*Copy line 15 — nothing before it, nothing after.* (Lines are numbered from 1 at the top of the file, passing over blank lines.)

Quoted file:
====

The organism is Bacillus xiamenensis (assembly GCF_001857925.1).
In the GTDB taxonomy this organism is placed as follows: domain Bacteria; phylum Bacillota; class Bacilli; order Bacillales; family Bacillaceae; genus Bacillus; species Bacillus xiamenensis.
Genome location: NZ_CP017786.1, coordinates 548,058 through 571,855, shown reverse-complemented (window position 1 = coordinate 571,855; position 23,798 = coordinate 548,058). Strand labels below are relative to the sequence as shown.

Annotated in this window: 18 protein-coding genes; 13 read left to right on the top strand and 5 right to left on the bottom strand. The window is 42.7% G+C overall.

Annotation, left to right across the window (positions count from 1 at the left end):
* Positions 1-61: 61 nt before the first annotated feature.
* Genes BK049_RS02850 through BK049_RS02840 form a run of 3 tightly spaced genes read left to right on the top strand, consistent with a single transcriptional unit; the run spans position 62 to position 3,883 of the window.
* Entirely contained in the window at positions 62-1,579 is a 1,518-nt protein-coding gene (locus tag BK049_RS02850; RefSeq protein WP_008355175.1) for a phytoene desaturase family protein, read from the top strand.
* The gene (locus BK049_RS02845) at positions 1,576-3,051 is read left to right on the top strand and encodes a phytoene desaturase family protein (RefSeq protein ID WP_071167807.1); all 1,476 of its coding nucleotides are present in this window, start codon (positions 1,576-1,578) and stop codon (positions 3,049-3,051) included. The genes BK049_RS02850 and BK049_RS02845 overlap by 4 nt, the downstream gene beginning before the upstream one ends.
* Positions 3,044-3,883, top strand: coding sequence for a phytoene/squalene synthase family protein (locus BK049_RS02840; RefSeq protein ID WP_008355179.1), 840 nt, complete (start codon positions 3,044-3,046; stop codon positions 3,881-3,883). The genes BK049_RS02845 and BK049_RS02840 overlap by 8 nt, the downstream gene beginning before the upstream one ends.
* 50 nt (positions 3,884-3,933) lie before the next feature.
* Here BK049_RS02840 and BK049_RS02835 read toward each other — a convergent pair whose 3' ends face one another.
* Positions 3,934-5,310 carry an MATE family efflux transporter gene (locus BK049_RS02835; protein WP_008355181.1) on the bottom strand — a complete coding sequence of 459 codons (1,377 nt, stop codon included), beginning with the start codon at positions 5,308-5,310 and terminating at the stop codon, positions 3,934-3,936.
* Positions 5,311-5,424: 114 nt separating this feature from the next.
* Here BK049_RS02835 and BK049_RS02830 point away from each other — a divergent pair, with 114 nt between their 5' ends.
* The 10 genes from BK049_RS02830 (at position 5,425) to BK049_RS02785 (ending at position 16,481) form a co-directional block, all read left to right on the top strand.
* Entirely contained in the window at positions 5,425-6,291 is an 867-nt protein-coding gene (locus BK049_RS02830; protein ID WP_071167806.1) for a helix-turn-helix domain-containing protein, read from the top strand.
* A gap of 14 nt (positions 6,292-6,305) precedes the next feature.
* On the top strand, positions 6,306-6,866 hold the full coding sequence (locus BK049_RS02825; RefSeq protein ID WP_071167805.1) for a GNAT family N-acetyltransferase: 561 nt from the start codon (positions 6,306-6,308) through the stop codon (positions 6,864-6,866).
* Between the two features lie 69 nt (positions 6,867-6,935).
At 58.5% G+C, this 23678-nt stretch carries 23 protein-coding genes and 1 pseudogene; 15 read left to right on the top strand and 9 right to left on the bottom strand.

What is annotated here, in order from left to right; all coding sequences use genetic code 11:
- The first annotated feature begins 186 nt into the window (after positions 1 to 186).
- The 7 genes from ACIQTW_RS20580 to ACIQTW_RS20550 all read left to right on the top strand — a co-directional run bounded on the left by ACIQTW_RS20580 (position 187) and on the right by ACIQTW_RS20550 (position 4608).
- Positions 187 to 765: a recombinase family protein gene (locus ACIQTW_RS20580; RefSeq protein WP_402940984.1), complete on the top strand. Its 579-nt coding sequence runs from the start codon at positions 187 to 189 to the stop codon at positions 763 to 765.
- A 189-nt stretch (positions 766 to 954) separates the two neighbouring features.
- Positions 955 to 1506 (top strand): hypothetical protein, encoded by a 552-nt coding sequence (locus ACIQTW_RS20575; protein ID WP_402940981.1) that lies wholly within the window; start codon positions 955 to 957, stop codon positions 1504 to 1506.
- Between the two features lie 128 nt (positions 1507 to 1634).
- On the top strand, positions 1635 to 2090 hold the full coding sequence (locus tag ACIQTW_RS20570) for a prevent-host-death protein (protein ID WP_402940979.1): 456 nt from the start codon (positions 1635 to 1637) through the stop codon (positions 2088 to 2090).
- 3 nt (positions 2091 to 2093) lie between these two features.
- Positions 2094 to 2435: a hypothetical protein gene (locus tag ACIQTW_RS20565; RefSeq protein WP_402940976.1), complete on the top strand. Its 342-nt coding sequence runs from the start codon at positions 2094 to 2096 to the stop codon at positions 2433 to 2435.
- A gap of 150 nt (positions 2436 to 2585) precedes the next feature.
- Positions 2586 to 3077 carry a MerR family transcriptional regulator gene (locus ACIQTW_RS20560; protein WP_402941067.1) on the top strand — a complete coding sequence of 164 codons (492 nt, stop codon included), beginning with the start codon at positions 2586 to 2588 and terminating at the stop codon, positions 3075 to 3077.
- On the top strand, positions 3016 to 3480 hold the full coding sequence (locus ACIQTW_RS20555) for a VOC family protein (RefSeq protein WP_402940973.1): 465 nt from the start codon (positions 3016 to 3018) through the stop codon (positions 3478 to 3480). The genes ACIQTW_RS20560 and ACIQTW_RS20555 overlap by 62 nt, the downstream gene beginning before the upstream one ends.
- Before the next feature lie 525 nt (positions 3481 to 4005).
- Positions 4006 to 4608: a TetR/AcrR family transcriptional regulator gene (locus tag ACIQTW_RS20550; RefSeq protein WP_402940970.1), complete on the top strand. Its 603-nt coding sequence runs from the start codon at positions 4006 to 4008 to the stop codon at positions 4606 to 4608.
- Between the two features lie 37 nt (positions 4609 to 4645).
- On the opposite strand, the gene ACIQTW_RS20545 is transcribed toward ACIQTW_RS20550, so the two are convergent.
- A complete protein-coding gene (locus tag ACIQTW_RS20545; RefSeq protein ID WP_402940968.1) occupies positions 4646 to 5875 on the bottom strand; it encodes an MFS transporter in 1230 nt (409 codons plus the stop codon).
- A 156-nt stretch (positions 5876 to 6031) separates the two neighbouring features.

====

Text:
* Here BK049_RS02835 and BK049_RS02830 point away from each other — a divergent pair, with 114 nt between their 5' ends.